Francis Fukuyama
Democracy, Development & the Rule of Law
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Democracy, Development & the Rule of Law
The Future of Populism at Home and Abroad

Trumpist populism could easily linger longer than most people readily assume.

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Democracy, Development & the Rule of Law
Why Populist Nationalism Now?

The economic, political, and cultural sources of the rise of populist nationalism around the globe.

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Viktor Orban (Sean Gallup/Getty Images)
Democracy, Development & the Rule of Law
What Is Populism?

The term “populism” has been used very loosely in recent times. We need to define it better.

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Democracy, Development & the Rule of Law
Political Consequences of the Protestant Reformation, Part III

Modern liberalism’s origins trace not just to Protestant doctrine but also to pragmatic compromise between religious factions.

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Sean Gallup/Getty Images
Democracy, Development & the Rule of Law
Political Consequences of the Protestant Reformation, Part II

Martin Luther and the origins of identity politics.

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Sean Gallup/Getty Images
Democracy, Development & the Rule of Law
Political Consequences of the Protestant Reformation, Part I

Five hundred years on, assessing the impact of the Reformation on the state, identity, and liberalism.

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Chris Jackson/Getty Images
Democracy, Development & the Rule of Law
Social Media and Democracy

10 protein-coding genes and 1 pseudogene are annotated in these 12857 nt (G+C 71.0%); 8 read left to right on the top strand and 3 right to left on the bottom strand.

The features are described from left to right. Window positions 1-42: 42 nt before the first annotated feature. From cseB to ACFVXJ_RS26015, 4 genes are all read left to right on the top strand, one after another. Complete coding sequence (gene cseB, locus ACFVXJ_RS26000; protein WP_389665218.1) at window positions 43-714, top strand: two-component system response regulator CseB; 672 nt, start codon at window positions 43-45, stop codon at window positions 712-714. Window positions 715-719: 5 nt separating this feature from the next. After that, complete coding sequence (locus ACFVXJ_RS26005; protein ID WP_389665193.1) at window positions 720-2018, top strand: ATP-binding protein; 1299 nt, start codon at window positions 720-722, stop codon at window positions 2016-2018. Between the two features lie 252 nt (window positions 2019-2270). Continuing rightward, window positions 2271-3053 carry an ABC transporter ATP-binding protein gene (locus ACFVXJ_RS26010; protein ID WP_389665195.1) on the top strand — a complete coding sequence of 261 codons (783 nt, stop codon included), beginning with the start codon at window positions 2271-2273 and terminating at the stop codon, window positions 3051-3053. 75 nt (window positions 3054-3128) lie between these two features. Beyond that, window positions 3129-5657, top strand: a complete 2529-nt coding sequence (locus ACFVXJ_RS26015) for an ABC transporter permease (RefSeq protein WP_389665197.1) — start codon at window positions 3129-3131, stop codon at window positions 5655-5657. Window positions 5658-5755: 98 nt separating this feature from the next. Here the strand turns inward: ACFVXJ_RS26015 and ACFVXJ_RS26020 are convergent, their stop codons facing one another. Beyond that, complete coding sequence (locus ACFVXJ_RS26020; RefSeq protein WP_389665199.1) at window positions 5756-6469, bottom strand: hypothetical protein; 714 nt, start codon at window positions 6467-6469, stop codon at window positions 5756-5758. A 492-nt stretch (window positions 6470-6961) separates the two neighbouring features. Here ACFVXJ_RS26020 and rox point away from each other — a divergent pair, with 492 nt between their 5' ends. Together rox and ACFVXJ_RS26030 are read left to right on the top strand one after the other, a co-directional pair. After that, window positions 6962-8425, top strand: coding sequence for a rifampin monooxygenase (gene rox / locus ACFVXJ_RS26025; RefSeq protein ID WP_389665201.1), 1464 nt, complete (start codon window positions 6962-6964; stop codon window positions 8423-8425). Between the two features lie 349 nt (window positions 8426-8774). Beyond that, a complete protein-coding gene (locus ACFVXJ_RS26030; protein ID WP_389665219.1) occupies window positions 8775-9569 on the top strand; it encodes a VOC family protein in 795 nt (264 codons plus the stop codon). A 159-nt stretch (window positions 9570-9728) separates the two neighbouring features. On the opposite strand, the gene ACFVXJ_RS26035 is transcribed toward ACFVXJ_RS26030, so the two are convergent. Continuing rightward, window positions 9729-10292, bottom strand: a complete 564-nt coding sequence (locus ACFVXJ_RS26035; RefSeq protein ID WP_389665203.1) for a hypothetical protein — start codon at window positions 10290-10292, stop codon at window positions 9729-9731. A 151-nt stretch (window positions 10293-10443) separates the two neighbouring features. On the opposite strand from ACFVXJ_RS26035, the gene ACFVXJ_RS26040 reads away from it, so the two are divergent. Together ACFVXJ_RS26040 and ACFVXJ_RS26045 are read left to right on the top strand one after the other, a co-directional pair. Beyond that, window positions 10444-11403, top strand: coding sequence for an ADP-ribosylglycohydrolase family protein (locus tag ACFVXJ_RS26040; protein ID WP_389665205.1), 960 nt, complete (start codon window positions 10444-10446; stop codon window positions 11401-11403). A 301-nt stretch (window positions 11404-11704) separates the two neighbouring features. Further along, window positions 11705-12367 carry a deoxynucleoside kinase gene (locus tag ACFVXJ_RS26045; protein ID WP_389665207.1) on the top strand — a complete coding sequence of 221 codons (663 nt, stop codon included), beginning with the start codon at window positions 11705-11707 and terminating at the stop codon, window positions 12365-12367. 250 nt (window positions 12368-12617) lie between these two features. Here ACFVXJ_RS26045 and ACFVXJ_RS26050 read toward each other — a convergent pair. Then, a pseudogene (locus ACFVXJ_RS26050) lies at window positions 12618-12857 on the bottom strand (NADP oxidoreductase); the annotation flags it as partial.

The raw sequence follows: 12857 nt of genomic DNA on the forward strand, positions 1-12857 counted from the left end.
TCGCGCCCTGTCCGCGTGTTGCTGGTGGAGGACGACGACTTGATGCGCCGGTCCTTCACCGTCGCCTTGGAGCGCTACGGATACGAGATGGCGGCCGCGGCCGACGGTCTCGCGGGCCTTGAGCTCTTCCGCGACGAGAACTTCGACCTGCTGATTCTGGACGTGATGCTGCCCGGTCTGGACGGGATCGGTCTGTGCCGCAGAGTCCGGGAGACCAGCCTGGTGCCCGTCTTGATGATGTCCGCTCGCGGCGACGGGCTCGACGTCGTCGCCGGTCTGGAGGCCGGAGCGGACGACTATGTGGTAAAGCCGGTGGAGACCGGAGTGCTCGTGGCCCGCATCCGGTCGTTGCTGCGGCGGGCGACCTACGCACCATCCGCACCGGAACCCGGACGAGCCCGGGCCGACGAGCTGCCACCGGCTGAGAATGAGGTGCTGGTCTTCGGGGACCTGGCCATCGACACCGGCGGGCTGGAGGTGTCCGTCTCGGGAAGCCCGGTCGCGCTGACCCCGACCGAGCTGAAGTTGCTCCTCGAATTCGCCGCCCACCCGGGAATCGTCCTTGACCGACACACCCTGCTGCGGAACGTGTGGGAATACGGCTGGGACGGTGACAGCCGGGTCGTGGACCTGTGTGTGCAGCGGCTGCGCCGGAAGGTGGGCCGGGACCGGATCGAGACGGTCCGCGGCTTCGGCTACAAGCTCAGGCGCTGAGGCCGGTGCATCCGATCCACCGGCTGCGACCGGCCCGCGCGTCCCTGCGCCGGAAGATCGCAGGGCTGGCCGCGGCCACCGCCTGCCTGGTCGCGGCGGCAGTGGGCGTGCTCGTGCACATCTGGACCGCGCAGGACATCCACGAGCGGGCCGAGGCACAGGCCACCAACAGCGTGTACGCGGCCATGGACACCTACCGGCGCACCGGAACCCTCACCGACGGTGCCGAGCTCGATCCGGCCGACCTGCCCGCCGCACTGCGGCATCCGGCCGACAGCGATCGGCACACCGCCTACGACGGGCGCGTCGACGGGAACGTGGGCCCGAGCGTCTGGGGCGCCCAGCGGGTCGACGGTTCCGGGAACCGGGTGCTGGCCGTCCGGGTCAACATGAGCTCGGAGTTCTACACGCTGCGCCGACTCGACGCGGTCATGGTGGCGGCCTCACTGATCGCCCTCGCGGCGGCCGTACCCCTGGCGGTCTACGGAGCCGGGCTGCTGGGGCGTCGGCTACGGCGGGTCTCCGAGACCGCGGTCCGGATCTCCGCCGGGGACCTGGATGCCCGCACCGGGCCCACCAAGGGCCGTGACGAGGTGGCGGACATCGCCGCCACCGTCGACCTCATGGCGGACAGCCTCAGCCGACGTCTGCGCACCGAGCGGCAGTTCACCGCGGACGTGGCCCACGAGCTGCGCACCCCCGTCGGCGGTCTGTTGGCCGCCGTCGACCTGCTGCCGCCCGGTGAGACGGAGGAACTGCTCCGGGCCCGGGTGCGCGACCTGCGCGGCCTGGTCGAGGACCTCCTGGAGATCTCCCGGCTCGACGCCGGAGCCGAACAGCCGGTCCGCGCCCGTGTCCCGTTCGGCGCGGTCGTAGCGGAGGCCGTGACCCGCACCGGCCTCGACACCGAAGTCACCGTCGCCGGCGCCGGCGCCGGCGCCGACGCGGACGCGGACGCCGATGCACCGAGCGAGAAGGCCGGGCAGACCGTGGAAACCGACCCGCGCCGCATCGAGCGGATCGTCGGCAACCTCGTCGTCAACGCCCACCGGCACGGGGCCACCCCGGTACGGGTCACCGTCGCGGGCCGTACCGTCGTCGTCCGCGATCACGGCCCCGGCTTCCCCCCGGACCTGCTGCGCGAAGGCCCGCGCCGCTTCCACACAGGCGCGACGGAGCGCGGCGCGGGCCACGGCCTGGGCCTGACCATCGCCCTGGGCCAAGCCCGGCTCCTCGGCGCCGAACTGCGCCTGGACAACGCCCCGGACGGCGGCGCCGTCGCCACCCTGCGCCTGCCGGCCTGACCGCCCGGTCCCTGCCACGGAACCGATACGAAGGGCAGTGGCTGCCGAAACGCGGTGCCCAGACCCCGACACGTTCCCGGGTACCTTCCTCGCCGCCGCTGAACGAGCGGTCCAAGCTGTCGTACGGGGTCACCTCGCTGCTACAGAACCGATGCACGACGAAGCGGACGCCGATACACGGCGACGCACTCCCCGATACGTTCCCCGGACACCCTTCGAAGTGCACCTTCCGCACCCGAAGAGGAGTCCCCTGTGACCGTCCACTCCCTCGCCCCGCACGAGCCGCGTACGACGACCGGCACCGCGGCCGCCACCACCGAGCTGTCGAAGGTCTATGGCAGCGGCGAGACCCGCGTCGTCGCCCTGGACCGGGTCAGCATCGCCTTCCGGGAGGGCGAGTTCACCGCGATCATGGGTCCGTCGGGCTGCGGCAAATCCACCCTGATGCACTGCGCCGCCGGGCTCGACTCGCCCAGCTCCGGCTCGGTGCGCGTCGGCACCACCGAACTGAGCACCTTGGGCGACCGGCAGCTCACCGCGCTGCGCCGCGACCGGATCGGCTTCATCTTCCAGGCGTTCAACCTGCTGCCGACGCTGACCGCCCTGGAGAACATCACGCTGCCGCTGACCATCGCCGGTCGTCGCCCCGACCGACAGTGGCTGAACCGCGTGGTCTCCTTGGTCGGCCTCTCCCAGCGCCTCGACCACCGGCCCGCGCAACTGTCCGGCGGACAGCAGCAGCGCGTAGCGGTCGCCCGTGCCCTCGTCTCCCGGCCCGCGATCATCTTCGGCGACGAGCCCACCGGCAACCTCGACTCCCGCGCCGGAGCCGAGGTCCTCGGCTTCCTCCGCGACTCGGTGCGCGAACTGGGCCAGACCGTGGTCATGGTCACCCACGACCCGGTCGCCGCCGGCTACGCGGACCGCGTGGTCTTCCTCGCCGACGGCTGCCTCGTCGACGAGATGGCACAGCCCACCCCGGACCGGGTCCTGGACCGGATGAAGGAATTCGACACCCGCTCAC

The internet and the rise of social media has changed the terms of the free speech debate worldwide—but in the U.S. context, the burden of any move towards control of bad information may have to rest on the platforms themselves.

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Chip Somodevilla/Getty Images
Democracy, Development & the Rule of Law
Checks and Balances

The U.S. system of checks and balances has turned back some of President Trump’s worst instincts, but in the long run America’s vetocracy poses other problems.

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A Note From Our Chairman
A Relaunch

We first published on September 1, 2005 amidst the crisis triggered by the U.S. invasion of Iraq, and the controversy over the subsequent war it provoked. We face another such watershed today.

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David McNew/Getty Images
vetocracy
Too Much Law and Too Little Infrastructure

The United States lags behind other Western countries in infrastructure building because we have a system ruled by vetoes.

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